New Treatments for Adult and Childhood OCD Offer Hope

Obsessive Compulsive DisorderThe public interest in Obsessive Compulsive Disorder is obvious. TV’s Dr. Phil, for example, had as guests a husband and wife discussing the wife’s OCD, which is so disruptive to the marriage that the husband is considering divorce. The woman binds her hands and feet at night, wears a mask and sleeps on the floor, so she won’t hurt or contaminate anyone in her sleep. That March 9, 2015 episode is available on YouTube.

It’s no wonder the topic is of such interest. OCD affects about 3.3 million Americans between the ages of 18 and 54, according to the National Institute of Mental Health. In addition, about 1 million children and adolescents have the disorder.

An ABC News 20/20 TV report documents a teenage girl with OCD who has irrational fears about going to school, about going into a department store and about hugging her mother because she thought the mom might be contaminated.

The promising news about OCD is that medical professionals are discovering new ways to diagnose and treat the various subtypes of the disorder.

Dr. David Rosenberg, chair of psychiatry and behavioral neurosciences for the Wayne State University School of Medicine and director of child and adolescent neuropsychiatric research at the Detroit Medical Center’s Children’s Hospital of Michigan was featured on the 20/20 show that aired in May 2014. Rosenberg discussed groundbreaking developments in brain imaging genetic research in pediatric obsessive compulsive disorder and anxiety.

Rosenberg’s clinic and others across the country are using glutamate-targeted medicines as part of the treatment for treatment-resistant OCD. Glutamate is a brain chemical that controls a sort of light switch in the brain.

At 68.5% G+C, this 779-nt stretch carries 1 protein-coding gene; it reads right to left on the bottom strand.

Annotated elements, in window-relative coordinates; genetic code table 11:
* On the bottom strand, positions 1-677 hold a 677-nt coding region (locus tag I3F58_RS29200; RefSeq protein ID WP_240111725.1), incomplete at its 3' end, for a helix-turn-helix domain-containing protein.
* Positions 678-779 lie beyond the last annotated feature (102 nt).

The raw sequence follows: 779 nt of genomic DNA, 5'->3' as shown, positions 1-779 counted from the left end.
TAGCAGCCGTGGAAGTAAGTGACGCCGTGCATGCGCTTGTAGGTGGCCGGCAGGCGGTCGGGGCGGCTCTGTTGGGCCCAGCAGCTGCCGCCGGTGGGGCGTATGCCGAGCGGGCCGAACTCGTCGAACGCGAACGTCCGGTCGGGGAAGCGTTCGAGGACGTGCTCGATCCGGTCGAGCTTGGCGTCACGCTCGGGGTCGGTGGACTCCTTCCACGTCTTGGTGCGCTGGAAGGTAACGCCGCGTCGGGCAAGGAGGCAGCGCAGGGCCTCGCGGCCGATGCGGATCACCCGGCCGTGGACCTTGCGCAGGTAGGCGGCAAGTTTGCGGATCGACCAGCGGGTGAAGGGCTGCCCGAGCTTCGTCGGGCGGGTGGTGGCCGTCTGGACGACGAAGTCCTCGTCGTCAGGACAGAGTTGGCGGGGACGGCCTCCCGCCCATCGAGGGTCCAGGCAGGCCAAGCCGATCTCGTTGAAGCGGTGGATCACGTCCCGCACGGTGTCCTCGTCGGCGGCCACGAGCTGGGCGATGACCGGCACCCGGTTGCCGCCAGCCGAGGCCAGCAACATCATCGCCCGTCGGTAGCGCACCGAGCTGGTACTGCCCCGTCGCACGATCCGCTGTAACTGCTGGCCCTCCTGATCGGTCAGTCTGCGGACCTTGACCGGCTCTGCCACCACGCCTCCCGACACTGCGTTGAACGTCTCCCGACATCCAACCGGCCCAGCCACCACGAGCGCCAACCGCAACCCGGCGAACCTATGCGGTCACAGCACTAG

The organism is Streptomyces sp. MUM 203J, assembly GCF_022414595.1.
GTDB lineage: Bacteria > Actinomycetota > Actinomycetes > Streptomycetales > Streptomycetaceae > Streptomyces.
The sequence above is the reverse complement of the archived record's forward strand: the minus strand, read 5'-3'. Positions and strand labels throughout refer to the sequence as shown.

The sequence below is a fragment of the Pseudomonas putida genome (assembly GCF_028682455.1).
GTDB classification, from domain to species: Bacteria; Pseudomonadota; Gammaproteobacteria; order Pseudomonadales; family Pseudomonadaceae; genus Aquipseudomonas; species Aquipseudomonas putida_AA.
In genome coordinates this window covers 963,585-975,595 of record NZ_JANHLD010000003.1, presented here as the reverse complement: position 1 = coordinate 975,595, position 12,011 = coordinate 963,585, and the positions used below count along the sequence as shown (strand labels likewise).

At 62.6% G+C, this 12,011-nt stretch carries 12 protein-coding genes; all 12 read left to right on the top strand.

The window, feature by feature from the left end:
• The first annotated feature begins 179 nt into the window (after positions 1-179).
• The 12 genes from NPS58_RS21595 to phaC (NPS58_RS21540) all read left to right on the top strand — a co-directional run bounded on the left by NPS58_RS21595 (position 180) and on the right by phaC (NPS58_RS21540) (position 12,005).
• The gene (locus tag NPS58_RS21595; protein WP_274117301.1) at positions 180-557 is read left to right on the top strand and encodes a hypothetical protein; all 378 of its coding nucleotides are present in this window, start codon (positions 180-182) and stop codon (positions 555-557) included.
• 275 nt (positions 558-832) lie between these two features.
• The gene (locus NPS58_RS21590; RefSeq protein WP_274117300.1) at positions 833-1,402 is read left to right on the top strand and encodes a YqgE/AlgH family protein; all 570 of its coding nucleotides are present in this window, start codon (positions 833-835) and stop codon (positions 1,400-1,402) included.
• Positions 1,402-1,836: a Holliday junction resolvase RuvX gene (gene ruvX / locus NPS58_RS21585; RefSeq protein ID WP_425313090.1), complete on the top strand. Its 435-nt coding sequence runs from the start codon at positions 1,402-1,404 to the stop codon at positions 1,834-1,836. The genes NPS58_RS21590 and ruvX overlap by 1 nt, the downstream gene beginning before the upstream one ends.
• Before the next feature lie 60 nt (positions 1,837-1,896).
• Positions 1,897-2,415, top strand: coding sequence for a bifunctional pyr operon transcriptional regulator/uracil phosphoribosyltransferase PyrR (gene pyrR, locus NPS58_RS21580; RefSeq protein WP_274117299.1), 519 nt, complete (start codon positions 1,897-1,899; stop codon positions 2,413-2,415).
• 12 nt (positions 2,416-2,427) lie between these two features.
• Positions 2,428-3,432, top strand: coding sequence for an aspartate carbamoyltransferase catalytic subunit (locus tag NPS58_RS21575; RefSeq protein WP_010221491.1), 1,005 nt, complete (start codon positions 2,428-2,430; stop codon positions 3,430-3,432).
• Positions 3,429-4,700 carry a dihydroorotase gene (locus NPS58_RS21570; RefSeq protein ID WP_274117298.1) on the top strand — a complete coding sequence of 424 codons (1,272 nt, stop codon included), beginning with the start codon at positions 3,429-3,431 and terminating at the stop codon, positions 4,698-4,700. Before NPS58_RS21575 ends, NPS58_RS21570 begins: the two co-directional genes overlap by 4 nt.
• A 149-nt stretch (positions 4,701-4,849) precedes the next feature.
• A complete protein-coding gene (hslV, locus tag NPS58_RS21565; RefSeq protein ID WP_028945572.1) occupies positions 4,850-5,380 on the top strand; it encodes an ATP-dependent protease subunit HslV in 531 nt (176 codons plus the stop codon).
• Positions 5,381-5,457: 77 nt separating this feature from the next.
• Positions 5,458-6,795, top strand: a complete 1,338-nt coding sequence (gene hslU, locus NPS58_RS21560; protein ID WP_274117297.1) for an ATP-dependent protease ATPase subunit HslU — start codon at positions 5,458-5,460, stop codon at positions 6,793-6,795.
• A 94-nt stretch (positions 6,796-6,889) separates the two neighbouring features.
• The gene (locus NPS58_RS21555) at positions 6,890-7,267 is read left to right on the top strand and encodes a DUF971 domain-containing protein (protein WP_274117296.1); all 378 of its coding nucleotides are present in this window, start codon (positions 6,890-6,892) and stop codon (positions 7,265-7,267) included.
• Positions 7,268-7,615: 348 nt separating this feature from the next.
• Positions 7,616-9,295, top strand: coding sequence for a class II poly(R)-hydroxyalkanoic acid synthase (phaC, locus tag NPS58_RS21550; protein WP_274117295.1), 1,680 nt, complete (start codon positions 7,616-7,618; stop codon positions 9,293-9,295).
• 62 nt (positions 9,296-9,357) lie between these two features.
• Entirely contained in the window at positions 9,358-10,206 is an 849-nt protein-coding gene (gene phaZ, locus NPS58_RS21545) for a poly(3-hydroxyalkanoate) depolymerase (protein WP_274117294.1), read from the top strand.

“The key is that the light switch of the brain isn’t working properly and that just causes the whole system to go haywire, misfire,” Rosenberg said. “Instead of getting the signal that ‘Okay, I’m safe now,’ children with OCD get the signal that things are getting much more dangerous and unsafe.”

Rosenberg and his colleagues have found significantly different brain patterns in children with OCD who repetitively wash their hands than in children with OCD who repetitively check to make sure the door is locked.

“We see different things in the brain and they respond differently to treatment,” said Rosenberg told ABC News. “This type of work is giving hope to a class of patients for which there was no hope.”

References:

McGraw, Phil, “In Sickness and in Health: Should I Get a Divorce from My OCD Wife?” March 9, 2015.

Strauss, Eric M. and Valiente, Alexa, “New Distinction of OCD Subtypes May Benefit Future Diagnosis, Treatment,” ABC News, May 23, 2014.

Yale OCD Research Clinic, “A study of bitopertin (RO4917838) in combination with selective serotonin reuptake inhibitors in patients with obsessive-compulsive disorder,” Dec. 22, 2014.

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